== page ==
Supademo · Joseph Lee

Supademo, a tool for creating interactive demos, rapidly gained success in its first year. Founders Joseph Lee and Koushik Marka share their entrepreneurial journey, growth strategies, and lessons learned.

May 12, 2023
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Table of contents

  • Founders - Joseph Lee & Koushik Marka
  • Location - Vancouver, Canada & Kansas City, USA
  • Started in 2022
  • Bootstrapped
  • 5 figures annual revenue
  • 80 paying customers, 2000 free users
  • 2000 visitors a month via SEO
  • 2 employees
  • supademo.com

NOTE: Numbers as of May 2023

What's your backstory?

I've been building companies and projects one way or another since I was about 15 or 16 years old. Growing up in Seoul and Vancouver, I've always been fascinated with the ability to create something from nothing and really go from zero to one. This is what inspired me to start my first venture, where I arbitraged bulk retail goods and sold them on Craigslist. After that, I launched a series of projects, including organic soy candles and a web agency, before landing on my first venture-scale opportunity at university.

While studying computer science and business at university for three years, I realised I was learning a heck of a lot more from building companies than from learning about them through textbooks. That's when I ultimately decided to drop out and pursue entrepreneurship full-time.

What's Supademo and how did you come up with the idea?

Superdemo is the fastest and easiest way to create interactive demos and guides. Anyone can create, share, or embed a Superdemo in under five minutes. The product idea came from Kaushik's seven years of experience running a creative agency, where he worked with hundreds of brands like Facebook and Xiaomi. Throughout his experience, he noticed a common pattern – folks were struggling to convey the value, benefits, or functionality of their products or features through just words or images alone. Worse still, they'd resort to creating long videos, forcing clients to scrub through them to find the information relevant to their use case. That's when he came up with the idea for Superdemo.

On the other hand, as I mentioned before, I've been building complex products for many years across various industries, including marketplaces and SaaS, specifically in esoteric sectors like distribution, food, and warehousing. In these spaces, a buyer's attention span is particularly short, and you have limited opportunities to showcase your value upfront and explain what you do before interest fades. As a result, I was actively searching for solutions to speed up my own product's time to value. It was during this search that I ended up meeting Kaushik.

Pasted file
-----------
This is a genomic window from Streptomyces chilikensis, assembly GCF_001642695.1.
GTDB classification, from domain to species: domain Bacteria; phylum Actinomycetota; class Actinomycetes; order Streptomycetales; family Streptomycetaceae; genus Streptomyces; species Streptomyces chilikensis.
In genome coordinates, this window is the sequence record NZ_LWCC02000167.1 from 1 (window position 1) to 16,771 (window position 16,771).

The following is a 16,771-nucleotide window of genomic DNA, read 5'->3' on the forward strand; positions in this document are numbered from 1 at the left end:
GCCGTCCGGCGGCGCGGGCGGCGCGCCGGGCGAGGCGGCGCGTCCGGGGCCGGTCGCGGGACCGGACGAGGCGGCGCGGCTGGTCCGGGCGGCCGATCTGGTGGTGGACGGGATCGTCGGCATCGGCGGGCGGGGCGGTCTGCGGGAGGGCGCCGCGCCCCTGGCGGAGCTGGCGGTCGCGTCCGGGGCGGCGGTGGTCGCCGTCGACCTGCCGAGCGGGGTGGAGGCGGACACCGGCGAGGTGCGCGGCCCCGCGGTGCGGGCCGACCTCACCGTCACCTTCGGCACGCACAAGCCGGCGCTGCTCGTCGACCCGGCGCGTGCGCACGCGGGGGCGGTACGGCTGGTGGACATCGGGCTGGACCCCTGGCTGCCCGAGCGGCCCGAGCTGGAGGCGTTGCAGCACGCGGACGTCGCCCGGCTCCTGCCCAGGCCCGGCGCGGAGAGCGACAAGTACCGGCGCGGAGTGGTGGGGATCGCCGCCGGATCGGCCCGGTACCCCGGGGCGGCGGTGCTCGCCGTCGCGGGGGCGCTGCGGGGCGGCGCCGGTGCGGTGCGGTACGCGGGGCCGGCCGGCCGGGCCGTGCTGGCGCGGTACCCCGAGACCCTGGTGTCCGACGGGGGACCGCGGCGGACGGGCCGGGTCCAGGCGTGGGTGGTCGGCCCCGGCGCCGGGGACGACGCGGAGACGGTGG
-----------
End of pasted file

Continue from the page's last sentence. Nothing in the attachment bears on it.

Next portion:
How did you get your first 10 customers?

I know this is a popular statement within startup circles, but it's true – we got our first 10 customers by doing things that don't scale. It's easy to think that a tech or SaaS business should sell itself, but that's not really the case, especially during the early stages of company building. You need to put yourself out there and invest sweat equity to get the ball rolling and create that snowball effect.

For us, this meant DMing thought leaders and industry experts on Twitter and LinkedIn, posting and commenting in communities like Reddit and Hacker News, and generally trying to identify the core areas and communities where our target personas and customers like to hang out and congregate. We made sure to be active members and contribute to these communities while occasionally plugging in our product or service here and there to drive momentum.

How did you validate product-market fit?

The answer is simple – customer discovery. It's easy to get blinded by excitement for building and wanting to start sprinting right away, but it's crucial to have your arrow pointed in the right direction before you start running. For us, talking to potential users was the key to solving this issue. We focused on being problem-oriented rather than solution-oriented, which is a mistake many early-stage founders make with their first venture.